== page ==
Facebook has officially entered the dating world, albeit only in Colombia for the time being.
With one out of every three people dating online and a $1.3 billion online dating market, Facebook -- or any platform for that matter -- would have a tough time not taking advantage of the opportunity.
That, of course, raises the question: does Facebook want to be all things to all people?
It may well.
The social media platform may be drooling over the prospect of gaining more face time with Millennials who reportedly spend more than 10 hours a week using dating apps, not to mention getting back the ex-pats who left when Facebook’s privacy issues reared their ugly head earlier this year.
The company tries to straddle the fence between benefit for its users and benefit for its bottom line by pointing to research that says social media leads to social change. With scrutiny regarding privacy following Facebook everywhere it goes, a venture into online dating just adds more questionable breadcrumbs on that privacy path.
Facebook users are hesitant at best. More than half of Facebook users ages 18+ admit they’ve adjusted their privacy settings in the past year, according to a recent Pew Research Center survey.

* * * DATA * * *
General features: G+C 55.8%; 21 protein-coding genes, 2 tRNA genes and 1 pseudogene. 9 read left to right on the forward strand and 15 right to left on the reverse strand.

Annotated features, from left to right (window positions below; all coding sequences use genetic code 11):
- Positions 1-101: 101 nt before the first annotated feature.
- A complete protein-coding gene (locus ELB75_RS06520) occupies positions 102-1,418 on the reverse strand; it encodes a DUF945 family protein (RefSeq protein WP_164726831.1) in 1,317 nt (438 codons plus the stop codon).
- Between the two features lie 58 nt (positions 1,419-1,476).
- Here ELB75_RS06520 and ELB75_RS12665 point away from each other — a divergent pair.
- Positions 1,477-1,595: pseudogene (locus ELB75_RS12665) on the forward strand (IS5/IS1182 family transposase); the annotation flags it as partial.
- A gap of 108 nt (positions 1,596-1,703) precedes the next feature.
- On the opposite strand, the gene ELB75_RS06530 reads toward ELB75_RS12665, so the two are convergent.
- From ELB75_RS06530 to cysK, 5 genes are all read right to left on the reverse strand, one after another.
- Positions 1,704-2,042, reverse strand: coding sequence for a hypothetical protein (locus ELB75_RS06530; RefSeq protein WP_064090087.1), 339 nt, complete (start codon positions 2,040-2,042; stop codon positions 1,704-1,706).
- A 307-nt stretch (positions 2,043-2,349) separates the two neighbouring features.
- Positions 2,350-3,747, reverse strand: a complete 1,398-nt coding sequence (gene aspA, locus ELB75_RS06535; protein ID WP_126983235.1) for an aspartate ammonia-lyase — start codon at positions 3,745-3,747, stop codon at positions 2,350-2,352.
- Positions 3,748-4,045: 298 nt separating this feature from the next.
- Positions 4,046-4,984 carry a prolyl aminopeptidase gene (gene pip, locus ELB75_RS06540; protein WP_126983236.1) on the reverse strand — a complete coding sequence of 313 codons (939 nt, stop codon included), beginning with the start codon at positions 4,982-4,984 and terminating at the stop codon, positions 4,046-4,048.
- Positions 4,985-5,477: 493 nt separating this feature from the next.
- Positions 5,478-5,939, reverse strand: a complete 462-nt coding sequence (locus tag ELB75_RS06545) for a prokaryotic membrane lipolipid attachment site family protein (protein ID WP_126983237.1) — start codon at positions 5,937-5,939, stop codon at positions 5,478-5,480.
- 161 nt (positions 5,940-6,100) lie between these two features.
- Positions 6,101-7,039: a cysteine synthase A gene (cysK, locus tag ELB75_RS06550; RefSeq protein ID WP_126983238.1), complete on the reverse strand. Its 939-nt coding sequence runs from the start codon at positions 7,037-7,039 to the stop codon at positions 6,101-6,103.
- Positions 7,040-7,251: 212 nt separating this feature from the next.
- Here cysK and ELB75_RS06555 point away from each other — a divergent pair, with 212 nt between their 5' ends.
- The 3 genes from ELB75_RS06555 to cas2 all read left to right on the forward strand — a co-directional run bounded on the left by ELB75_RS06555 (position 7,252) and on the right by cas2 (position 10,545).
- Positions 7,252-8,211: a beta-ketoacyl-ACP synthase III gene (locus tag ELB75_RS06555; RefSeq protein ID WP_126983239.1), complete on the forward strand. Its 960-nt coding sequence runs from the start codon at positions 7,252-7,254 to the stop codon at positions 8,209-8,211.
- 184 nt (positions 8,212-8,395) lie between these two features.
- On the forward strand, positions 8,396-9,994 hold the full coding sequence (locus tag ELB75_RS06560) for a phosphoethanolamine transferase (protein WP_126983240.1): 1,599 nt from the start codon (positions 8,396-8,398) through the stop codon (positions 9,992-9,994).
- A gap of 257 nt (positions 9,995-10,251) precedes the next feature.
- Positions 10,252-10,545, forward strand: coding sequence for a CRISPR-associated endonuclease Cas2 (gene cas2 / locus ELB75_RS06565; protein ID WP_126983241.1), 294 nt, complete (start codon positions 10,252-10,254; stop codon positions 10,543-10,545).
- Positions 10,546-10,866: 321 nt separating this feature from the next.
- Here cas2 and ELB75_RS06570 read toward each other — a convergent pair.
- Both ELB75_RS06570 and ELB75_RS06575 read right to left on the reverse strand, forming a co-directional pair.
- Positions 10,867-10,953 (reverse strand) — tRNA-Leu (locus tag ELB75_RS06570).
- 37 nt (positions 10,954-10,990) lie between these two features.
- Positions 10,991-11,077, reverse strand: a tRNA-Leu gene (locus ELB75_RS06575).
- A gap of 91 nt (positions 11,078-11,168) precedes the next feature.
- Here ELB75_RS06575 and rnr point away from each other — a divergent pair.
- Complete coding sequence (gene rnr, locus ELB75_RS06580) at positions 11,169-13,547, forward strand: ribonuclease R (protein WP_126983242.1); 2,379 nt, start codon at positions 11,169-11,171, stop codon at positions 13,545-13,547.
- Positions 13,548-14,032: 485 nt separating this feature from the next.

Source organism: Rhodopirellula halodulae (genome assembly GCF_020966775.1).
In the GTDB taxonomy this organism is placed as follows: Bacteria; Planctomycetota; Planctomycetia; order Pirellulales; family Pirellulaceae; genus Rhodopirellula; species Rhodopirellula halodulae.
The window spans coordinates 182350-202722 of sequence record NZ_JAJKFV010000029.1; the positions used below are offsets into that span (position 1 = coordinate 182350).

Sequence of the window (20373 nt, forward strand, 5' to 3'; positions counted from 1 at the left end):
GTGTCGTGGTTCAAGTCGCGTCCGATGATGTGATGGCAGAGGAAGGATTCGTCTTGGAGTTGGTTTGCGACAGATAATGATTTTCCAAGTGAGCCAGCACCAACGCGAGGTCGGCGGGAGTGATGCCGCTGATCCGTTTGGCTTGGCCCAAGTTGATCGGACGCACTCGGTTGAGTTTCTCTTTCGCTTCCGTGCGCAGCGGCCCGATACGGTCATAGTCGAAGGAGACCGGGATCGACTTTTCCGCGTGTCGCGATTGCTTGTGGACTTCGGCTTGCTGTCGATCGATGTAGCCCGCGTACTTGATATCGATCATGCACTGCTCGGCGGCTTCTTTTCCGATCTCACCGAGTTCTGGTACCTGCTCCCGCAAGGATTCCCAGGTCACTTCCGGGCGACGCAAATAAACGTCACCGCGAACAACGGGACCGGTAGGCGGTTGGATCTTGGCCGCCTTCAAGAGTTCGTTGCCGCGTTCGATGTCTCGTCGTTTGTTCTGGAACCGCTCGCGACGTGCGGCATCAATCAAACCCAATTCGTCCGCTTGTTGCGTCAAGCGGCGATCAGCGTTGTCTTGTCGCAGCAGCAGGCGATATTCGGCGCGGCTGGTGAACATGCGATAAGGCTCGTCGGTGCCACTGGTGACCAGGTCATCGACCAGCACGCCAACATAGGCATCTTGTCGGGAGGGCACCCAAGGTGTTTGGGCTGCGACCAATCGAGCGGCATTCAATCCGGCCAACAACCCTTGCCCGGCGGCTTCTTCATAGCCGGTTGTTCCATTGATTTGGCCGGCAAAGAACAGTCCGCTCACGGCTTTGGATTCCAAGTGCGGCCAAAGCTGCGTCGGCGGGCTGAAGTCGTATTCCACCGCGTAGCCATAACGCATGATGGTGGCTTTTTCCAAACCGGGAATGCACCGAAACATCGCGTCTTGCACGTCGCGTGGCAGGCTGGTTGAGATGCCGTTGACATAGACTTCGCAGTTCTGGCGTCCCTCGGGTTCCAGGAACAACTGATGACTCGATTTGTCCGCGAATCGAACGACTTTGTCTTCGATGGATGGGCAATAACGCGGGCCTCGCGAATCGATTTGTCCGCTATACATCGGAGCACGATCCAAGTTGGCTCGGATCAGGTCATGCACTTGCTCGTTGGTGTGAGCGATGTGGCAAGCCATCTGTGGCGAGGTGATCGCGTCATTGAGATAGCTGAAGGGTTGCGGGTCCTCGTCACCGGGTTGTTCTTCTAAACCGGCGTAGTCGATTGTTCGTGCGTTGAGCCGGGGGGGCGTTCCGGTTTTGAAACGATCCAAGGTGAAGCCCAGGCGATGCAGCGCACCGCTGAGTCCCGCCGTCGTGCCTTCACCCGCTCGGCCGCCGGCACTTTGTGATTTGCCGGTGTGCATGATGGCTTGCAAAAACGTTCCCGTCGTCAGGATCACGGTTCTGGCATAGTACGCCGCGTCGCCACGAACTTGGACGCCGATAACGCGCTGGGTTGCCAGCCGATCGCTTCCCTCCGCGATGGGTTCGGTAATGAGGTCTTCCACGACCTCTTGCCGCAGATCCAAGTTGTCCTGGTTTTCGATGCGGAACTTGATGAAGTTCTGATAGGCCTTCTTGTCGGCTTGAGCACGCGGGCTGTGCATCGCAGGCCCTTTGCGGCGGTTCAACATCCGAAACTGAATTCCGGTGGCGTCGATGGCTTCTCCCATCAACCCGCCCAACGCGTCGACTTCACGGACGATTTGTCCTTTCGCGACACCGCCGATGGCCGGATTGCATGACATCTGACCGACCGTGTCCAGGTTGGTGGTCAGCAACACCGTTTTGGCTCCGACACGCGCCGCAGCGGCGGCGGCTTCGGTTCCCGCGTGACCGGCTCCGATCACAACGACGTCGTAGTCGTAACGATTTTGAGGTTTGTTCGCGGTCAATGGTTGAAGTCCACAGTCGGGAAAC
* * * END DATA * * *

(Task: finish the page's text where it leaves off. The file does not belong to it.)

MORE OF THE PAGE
“Facebook is pretty safe I think, but will a dating app make it sleazy?,” wrote one poster. Another chimed in with, “I am not entirely sure what I expect from this. Only good things… right?”
How Facebook’s dating app will function
Inside Facebook’s walls, its employees have purportedly been testing “Facebook Dating” for months. More like e-Harmony and Match.com, but less like Tinder, Facebook Dating is a simple I-like-you-and-you-like-me recipe, but with a couple of added flourishes.
For one, Facebook dating will allow users to create a separate “dating” profile. For another, the social media kingpin says the mobile version would offer a way for people attending events to make their profile visible in hopes of making a real-time connection.
If there’s any question that a Facebook dating app raises, it’s how to thwart stalking. Facebook is reportedly testing a dating feature in Colombia designed to curb the stalking element.
According to reports, the app’s developers have built in mechanisms that require users to tie messages to a piece of content which should cut down on trollers who have nothing more to offer than a cute pickup line, plus the added safety net that keeps users from following others who don’t respond in kind.
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